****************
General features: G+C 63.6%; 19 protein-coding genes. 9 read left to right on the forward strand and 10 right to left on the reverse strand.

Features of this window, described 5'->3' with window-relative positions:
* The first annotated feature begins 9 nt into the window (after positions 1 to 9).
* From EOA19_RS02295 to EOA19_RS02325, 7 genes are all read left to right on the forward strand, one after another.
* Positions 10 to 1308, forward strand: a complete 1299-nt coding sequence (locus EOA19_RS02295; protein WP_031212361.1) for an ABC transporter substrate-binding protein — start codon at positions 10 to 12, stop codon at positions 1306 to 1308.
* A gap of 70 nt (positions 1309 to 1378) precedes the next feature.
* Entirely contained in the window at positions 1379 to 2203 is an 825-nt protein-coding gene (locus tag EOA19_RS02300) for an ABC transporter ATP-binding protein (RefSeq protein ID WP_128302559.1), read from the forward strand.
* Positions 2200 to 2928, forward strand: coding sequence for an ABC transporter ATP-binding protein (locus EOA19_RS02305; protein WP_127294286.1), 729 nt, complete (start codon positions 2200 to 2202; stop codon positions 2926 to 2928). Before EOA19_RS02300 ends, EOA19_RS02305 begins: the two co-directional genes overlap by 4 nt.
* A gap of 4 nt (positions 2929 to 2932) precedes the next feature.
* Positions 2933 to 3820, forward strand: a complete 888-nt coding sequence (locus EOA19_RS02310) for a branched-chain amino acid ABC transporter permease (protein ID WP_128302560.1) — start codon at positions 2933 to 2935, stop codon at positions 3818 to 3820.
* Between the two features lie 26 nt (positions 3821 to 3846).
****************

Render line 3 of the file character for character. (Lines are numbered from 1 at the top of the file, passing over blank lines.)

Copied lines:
* The first annotated feature begins 9 nt into the window (after positions 1 to 9).